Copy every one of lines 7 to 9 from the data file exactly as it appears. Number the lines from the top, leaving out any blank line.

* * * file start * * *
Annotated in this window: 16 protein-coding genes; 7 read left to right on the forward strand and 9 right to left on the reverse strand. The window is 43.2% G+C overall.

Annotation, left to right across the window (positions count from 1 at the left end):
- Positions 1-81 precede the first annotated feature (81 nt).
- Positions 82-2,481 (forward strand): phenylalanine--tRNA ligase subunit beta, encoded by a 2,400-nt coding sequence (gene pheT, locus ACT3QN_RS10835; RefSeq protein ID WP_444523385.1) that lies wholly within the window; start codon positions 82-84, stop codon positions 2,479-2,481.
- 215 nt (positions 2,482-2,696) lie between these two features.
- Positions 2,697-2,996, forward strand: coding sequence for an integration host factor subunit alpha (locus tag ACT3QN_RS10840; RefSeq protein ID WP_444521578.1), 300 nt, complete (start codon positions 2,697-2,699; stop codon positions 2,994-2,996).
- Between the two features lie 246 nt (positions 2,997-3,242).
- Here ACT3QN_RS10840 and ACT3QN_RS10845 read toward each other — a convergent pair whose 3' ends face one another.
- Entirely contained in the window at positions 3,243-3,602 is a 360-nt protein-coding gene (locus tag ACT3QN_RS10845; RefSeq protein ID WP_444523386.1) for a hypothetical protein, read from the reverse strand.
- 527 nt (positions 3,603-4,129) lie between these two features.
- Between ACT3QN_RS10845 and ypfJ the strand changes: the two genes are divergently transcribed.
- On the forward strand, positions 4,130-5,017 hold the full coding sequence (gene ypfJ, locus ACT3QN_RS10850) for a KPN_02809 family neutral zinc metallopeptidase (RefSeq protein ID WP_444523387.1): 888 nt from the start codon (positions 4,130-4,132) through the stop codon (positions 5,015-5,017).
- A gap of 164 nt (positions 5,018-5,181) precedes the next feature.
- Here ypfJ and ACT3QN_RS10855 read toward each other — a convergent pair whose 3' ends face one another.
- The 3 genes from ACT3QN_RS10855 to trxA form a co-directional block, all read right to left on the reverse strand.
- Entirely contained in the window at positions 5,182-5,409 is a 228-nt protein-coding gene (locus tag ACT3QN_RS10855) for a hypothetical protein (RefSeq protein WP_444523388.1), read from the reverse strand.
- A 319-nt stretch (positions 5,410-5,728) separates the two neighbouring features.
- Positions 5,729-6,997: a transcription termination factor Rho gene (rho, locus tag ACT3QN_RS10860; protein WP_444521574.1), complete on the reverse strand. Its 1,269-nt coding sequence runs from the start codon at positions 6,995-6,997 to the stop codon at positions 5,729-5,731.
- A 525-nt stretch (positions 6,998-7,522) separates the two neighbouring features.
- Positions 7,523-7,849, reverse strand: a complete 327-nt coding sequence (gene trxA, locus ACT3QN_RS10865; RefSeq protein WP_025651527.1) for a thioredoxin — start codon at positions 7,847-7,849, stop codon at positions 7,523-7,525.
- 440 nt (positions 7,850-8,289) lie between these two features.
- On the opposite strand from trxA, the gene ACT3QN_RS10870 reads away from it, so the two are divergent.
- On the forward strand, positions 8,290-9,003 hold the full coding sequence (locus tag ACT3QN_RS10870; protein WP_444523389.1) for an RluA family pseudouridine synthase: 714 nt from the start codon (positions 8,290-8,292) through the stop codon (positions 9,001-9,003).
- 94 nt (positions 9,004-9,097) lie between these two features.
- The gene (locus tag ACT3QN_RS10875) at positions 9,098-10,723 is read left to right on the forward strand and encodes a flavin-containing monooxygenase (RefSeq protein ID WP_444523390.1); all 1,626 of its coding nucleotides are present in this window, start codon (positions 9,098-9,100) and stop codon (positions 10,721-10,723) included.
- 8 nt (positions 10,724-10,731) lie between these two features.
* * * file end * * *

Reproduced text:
- Between the two features lie 246 nt (positions 2,997-3,242).
- Here ACT3QN_RS10840 and ACT3QN_RS10845 read toward each other — a convergent pair whose 3' ends face one another.
- Entirely contained in the window at positions 3,243-3,602 is a 360-nt protein-coding gene (locus tag ACT3QN_RS10845; RefSeq protein ID WP_444523386.1) for a hypothetical protein, read from the reverse strand.